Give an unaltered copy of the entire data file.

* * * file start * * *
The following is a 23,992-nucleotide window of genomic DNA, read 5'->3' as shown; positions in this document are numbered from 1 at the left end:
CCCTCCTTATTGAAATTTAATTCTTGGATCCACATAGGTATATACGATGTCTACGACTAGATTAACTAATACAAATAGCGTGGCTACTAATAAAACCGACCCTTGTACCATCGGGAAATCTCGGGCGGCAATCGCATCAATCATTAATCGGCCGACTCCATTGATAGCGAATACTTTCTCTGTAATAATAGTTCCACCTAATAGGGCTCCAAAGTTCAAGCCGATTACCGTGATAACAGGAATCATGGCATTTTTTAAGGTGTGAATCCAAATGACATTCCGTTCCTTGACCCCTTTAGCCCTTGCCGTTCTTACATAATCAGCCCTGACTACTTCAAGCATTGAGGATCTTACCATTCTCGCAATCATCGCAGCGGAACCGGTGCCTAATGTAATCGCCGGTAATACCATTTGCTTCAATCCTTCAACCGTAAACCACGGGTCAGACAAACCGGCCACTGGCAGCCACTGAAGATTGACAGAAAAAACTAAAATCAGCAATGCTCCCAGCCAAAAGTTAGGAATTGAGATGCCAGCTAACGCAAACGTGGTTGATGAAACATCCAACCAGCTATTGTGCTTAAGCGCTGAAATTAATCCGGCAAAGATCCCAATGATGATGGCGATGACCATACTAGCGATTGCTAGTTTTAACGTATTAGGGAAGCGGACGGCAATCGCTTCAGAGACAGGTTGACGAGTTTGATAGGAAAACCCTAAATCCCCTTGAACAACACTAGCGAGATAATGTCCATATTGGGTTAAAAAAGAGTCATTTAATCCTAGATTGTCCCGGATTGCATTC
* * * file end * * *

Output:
The following is a 23,992-nucleotide window of genomic DNA, read 5'->3' as shown; positions in this document are numbered from 1 at the left end:
CCCTCCTTATTGAAATTTAATTCTTGGATCCACATAGGTATATACGATGTCTACGACTAGATTAACTAATACAAATAGCGTGGCTACTAATAAAACCGACCCTTGTACCATCGGGAAATCTCGGGCGGCAATCGCATCAATCATTAATCGGCCGACTCCATTGATAGCGAATACTTTCTCTGTAATAATAGTTCCACCTAATAGGGCTCCAAAGTTCAAGCCGATTACCGTGATAACAGGAATCATGGCATTTTTTAAGGTGTGAATCCAAATGACATTCCGTTCCTTGACCCCTTTAGCCCTTGCCGTTCTTACATAATCAGCCCTGACTACTTCAAGCATTGAGGATCTTACCATTCTCGCAATCATCGCAGCGGAACCGGTGCCTAATGTAATCGCCGGTAATACCATTTGCTTCAATCCTTCAACCGTAAACCACGGGTCAGACAAACCGGCCACTGGCAGCCACTGAAGATTGACAGAAAAAACTAAAATCAGCAATGCTCCCAGCCAAAAGTTAGGAATTGAGATGCCAGCTAACGCAAACGTGGTTGATGAAACATCCAACCAGCTATTGTGCTTAAGCGCTGAAATTAATCCGGCAAAGATCCCAATGATGATGGCGATGACCATACTAGCGATTGCTAGTTTTAACGTATTAGGGAAGCGGACGGCAATCGCTTCAGAGACAGGTTGACGAGTTTGATAGGAAAACCCTAAATCCCCTTGAACAACACTAGCGAGATAATGTCCATATTGGGTTAAAAAAGAGTCATTTAATCCTAGATTGTCCCGGATTGCATTC